Does your business model require a lot of repeat customers? If so, you should ask yourself just what would happen if any of your vehicles were stolen or out-of-service thanks to maintenance issues. National Insurance Crime Bureau figures show that 77% of equipment stolen never gets recovered.
Sure you’ve probably got insurance to cover the loss, but there’s the deductible as well as the downtime to consider when factoring any lost revenue. Would all of your customers understand, or would any of them be forced to look into working with your competition?
Also, with fleet tracking software you can keep a close eye on the health of your vehicles and with routine maintenance avoid costly repairs and extended downtime. Should the vehicle throw any fault codes you can be instantly notified, and the number of hours or miles in between routine oil changes can also be closely kept in check.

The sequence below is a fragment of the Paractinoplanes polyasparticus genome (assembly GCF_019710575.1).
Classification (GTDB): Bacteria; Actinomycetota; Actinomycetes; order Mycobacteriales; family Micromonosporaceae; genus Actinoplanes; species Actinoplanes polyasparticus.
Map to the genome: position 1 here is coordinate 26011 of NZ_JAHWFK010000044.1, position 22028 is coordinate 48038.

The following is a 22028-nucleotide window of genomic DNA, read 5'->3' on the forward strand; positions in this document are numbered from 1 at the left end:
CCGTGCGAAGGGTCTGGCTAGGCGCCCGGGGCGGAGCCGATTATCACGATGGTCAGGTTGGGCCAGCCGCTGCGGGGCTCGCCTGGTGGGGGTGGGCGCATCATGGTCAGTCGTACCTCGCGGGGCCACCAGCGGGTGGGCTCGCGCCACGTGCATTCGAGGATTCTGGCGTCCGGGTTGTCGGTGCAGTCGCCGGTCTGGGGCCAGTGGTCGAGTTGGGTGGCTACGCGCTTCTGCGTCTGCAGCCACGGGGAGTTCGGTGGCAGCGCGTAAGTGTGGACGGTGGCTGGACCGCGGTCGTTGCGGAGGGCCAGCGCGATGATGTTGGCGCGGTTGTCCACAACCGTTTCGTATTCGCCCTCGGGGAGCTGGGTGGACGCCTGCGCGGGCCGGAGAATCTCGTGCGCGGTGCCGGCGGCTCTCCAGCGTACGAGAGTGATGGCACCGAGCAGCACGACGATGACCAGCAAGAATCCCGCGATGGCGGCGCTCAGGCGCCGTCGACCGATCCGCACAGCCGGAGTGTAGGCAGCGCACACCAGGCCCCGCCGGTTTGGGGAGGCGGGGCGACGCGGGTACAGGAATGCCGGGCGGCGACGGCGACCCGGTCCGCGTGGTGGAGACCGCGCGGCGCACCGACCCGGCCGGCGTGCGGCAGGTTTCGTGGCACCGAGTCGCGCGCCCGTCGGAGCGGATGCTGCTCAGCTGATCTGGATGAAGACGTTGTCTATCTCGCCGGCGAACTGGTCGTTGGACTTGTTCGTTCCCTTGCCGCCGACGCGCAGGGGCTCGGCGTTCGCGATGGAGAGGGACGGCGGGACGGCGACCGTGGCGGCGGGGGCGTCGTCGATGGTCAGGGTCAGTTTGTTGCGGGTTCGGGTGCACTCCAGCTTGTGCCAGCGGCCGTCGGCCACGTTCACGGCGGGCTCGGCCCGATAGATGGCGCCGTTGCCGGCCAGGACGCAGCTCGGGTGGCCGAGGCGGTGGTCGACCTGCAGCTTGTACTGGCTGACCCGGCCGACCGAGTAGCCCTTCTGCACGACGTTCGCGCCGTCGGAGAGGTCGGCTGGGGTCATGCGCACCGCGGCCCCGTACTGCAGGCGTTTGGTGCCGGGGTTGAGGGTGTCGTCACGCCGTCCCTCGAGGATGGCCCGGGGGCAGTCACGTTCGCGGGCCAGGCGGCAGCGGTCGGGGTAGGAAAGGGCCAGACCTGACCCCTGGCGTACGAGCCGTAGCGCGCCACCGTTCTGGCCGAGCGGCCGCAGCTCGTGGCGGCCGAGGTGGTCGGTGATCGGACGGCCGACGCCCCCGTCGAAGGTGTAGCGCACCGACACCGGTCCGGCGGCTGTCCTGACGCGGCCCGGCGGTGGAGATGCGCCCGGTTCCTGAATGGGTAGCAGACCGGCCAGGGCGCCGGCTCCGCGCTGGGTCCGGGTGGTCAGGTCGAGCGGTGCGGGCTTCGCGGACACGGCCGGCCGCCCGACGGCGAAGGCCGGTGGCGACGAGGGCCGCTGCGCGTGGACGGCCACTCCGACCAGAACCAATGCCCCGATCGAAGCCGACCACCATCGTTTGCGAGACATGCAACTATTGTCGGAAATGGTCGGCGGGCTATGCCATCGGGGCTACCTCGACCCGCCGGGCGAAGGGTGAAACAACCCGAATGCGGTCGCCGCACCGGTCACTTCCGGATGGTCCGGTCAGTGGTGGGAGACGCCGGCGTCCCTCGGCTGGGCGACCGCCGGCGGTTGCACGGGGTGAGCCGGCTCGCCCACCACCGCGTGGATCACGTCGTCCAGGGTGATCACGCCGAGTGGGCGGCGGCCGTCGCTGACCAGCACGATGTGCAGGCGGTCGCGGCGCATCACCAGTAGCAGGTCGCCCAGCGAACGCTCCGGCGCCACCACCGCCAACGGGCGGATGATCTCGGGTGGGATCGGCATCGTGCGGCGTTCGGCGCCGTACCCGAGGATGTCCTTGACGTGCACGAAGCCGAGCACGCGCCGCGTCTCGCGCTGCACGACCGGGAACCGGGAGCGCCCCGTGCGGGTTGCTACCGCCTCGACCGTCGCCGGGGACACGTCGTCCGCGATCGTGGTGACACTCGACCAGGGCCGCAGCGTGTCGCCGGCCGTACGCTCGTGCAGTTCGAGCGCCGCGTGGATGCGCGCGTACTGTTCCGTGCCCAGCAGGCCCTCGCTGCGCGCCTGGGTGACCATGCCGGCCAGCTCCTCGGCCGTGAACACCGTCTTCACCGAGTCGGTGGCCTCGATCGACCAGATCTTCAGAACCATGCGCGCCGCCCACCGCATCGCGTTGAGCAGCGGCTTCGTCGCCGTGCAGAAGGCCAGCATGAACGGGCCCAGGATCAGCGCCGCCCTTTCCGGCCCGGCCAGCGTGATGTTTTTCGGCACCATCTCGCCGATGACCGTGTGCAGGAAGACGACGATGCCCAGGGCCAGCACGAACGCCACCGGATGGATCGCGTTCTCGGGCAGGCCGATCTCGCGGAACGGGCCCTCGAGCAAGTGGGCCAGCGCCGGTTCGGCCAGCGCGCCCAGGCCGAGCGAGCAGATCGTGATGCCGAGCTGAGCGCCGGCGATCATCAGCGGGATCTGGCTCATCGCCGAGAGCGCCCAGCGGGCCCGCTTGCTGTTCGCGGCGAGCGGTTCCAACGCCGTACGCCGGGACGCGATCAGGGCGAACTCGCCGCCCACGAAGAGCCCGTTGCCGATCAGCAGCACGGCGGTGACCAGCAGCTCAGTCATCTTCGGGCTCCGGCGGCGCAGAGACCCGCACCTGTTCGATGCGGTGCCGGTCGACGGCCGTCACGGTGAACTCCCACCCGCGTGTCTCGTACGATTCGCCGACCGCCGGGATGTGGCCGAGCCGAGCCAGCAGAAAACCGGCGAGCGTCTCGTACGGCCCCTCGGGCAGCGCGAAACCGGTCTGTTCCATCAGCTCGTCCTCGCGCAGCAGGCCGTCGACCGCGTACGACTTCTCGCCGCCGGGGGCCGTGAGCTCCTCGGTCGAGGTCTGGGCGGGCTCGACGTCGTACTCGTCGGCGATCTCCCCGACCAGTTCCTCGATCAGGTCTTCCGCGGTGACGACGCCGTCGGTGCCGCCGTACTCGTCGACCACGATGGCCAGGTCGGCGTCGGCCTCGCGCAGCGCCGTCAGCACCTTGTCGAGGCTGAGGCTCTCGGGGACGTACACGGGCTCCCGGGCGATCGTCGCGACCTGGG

#5 What kind of timecard or payroll system do you have?
Enough about tracking vehicles. Let’s talk about tracking hours. Does the day begin for your drivers the minute they get to work and clock in? Or does the day begin the minute they get in their vehicles and actually start to do work for you? With the ability to have drivers check in when they enter their vehicles you could be saving up to 15 minutes per day per driver. That may not sound like much, until you figure five drivers per day working five days per week, at 50 weeks a year (we’ll be nice and give two weeks off for vacation) and you’re talking over 310 hours in saved time. If you pay $35 per hour that’s almost $11,000. Per year.
Must-Have or Nice-to-Have?
In the end it will finally come down to whether you really do consider fleet tracking to be a must-have or a nice-to-have business capability. Some businesses do just fine with their current fleet management. It’s only when they progress beyond the “mom and pop” stage that they really need to take a serious look at their fleet tracking system.
But even businesses like those may one day discover that as the options out there for fleet management increase, even they might benefit from some kind of basic fleet management package – if only for peace of mind, or to get a break on their insurance rates.